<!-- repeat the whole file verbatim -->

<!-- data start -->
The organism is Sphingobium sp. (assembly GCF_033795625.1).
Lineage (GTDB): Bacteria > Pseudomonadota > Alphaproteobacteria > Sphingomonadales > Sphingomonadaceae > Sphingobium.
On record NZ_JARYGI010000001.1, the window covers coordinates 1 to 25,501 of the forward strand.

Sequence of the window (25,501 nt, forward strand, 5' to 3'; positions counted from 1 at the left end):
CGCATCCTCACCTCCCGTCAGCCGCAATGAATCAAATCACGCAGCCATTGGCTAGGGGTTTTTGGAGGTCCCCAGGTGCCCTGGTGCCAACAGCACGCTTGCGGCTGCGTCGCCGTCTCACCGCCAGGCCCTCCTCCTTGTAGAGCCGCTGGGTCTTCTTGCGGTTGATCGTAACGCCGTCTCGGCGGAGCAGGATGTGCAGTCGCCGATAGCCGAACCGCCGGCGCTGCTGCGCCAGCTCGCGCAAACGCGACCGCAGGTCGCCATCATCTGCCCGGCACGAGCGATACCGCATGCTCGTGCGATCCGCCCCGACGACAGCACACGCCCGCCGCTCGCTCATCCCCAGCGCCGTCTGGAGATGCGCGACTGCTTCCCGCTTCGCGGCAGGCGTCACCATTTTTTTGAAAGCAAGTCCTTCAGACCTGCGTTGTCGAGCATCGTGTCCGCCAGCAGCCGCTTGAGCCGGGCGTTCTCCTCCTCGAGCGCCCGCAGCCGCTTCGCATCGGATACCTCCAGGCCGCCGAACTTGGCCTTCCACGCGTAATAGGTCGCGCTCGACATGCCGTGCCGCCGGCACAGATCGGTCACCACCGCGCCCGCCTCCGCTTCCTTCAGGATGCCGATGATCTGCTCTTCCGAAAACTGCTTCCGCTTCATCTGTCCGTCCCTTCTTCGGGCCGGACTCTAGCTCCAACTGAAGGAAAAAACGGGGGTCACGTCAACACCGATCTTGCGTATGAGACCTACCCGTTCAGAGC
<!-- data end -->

The organism is Sphingobium sp. (assembly GCF_033795625.1).
Lineage (GTDB): Bacteria > Pseudomonadota > Alphaproteobacteria > Sphingomonadales > Sphingomonadaceae > Sphingobium.
On record NZ_JARYGI010000001.1, the window covers coordinates 1 to 25,501 of the forward strand.

Sequence of the window (25,501 nt, forward strand, 5' to 3'; positions counted from 1 at the left end):
CGCATCCTCACCTCCCGTCAGCCGCAATGAATCAAATCACGCAGCCATTGGCTAGGGGTTTTTGGAGGTCCCCAGGTGCCCTGGTGCCAACAGCACGCTTGCGGCTGCGTCGCCGTCTCACCGCCAGGCCCTCCTCCTTGTAGAGCCGCTGGGTCTTCTTGCGGTTGATCGTAACGCCGTCTCGGCGGAGCAGGATGTGCAGTCGCCGATAGCCGAACCGCCGGCGCTGCTGCGCCAGCTCGCGCAAACGCGACCGCAGGTCGCCATCATCTGCCCGGCACGAGCGATACCGCATGCTCGTGCGATCCGCCCCGACGACAGCACACGCCCGCCGCTCGCTCATCCCCAGCGCCGTCTGGAGATGCGCGACTGCTTCCCGCTTCGCGGCAGGCGTCACCATTTTTTTGAAAGCAAGTCCTTCAGACCTGCGTTGTCGAGCATCGTGTCCGCCAGCAGCCGCTTGAGCCGGGCGTTCTCCTCCTCGAGCGCCCGCAGCCGCTTCGCATCGGATACCTCCAGGCCGCCGAACTTGGCCTTCCACGCGTAATAGGTCGCGCTCGACATGCCGTGCCGCCGGCACAGATCGGTCACCACCGCGCCCGCCTCCGCTTCCTTCAGGATGCCGATGATCTGCTCTTCCGAAAACTGCTTCCGCTTCATCTGTCCGTCCCTTCTTCGGGCCGGACTCTAGCTCCAACTGAAGGAAAAAACGGGGGTCACGTCAACACCGATCTTGCGTATGAGACCTACCCGTTCAGAGC